Japan’s Suga Aims to Build on Abe’s Diplomatic Legacy. But Will That Be Enough?

Japan’s Suga Aims to Build on Abe’s Diplomatic Legacy. But Will That Be Enough?
Japanese Prime Minister Suga Yoshihide at the Presidential Palace in Hanoi, Vietnam, Oct. 19, 2020 (AP photo by Minh Hoang).

When Abe Shinzo abruptly announced he was stepping down as prime minister this summer due to health concerns, it marked an important turning point for Japan’s position on the world stage. The longest-serving prime minister in Japanese history, Abe began his second term in 2012, guiding the country through a period of global turmoil while maintaining a rigorous travel schedule. He championed multilateralism, free trade and a rules-based order at a time when many other countries were being buffeted by great-power politics and the rise of authoritarian populism. And while Abe’s ambitious foreign policy agenda often missed its mark, he still left behind a number of important accomplishments and a reservoir of goodwill among his fellow world leaders.

No one is better-positioned to benefit from that legacy than Suga Yoshihide, whom the ruling Liberal Democratic Party selected as the new prime minister in September. One of Abe’s most loyal advisers, Suga served for years as chief Cabinet secretary, an important position that entails coordinating the various arms of Japan’s bureaucracy, but which gave him little diplomatic experience. He doesn’t speak English, and lacks Abe’s charisma and outgoing personality. In his first major speech to parliament last month, he outlined some important domestic reform initiatives, including a pledge to achieve net-zero carbon emissions by 2050. But on foreign policy, it was clear that he intends to follow Abe’s blueprint.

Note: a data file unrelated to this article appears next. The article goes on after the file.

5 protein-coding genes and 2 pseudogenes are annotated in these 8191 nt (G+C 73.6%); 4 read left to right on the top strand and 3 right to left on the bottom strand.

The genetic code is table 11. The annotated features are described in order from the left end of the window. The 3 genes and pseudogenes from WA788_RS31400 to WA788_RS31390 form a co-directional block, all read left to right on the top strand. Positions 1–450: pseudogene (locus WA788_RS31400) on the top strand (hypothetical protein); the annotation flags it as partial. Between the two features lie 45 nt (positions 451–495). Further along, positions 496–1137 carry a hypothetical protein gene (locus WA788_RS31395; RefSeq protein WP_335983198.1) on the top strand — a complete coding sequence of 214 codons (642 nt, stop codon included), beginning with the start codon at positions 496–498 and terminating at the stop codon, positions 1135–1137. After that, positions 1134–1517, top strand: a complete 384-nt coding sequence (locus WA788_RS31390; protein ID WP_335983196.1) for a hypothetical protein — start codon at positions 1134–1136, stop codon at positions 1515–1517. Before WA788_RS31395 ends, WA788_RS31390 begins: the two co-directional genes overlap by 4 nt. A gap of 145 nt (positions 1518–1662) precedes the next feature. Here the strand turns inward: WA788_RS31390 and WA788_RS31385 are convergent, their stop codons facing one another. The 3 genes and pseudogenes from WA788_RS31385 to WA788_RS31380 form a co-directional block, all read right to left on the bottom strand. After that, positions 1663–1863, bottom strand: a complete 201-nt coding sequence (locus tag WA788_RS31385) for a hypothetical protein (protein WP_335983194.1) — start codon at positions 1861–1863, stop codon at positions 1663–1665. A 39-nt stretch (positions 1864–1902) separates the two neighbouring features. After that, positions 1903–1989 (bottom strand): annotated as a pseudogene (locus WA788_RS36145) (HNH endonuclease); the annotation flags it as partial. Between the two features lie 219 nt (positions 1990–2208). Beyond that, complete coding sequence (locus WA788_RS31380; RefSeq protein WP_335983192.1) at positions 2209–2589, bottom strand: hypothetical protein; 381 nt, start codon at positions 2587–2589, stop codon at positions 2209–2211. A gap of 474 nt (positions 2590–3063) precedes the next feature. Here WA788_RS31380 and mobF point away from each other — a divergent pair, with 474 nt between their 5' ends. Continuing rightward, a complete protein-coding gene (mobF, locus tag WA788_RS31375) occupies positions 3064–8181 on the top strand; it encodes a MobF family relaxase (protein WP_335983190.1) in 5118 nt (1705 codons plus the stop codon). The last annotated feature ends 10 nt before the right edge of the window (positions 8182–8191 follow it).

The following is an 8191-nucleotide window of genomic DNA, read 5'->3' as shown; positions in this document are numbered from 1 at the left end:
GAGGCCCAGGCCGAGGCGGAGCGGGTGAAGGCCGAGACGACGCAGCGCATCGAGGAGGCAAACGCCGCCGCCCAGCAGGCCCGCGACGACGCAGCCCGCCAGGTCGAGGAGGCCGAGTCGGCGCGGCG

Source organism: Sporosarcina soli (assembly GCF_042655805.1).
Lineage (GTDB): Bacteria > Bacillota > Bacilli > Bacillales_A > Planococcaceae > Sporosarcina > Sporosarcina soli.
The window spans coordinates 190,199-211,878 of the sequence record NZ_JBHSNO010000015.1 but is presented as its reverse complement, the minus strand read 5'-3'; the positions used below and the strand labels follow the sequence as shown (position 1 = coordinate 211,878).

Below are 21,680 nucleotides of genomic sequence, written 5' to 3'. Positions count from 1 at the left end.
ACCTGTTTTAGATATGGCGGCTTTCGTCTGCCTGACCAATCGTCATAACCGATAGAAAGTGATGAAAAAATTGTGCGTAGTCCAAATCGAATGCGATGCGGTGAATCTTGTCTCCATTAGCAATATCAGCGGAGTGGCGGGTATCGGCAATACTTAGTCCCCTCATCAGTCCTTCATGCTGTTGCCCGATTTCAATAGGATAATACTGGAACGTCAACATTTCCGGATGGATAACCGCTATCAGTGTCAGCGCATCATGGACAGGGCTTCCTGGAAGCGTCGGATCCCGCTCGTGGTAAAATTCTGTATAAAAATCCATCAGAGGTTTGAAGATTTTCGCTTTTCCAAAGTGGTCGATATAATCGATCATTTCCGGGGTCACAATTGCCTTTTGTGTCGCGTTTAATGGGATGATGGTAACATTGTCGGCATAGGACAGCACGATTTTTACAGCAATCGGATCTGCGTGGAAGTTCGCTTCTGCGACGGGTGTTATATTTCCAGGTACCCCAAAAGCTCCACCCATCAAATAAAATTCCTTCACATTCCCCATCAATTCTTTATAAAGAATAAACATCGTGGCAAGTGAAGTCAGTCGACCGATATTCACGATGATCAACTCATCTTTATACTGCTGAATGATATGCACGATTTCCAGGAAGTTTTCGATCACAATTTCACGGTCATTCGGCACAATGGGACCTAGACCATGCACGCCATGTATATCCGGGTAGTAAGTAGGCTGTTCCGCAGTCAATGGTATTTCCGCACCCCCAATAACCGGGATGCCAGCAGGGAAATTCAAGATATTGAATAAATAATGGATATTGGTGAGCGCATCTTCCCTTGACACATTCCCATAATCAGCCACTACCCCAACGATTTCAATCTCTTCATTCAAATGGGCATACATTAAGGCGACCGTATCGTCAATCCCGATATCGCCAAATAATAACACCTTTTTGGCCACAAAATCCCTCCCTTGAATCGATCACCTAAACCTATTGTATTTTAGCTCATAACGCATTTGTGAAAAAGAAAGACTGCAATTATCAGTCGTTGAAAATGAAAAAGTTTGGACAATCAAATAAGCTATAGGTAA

So far, that strategy has served Suga relatively well. For his first official trip overseas last month, he traveled to Vietnam and Indonesia, two countries that were also on Abe’s itinerary for his maiden voyage as prime minister in 2013. Abe then went on to visit all 10 members of the Association of Southeast Asian Nations within his first year in office, and his economic outreach to the region became a major pillar of his trademark vision for a “free and open Indo-Pacific,” designed to build a rules-based coalition of nations that counterbalances China’s rising economic and military might.

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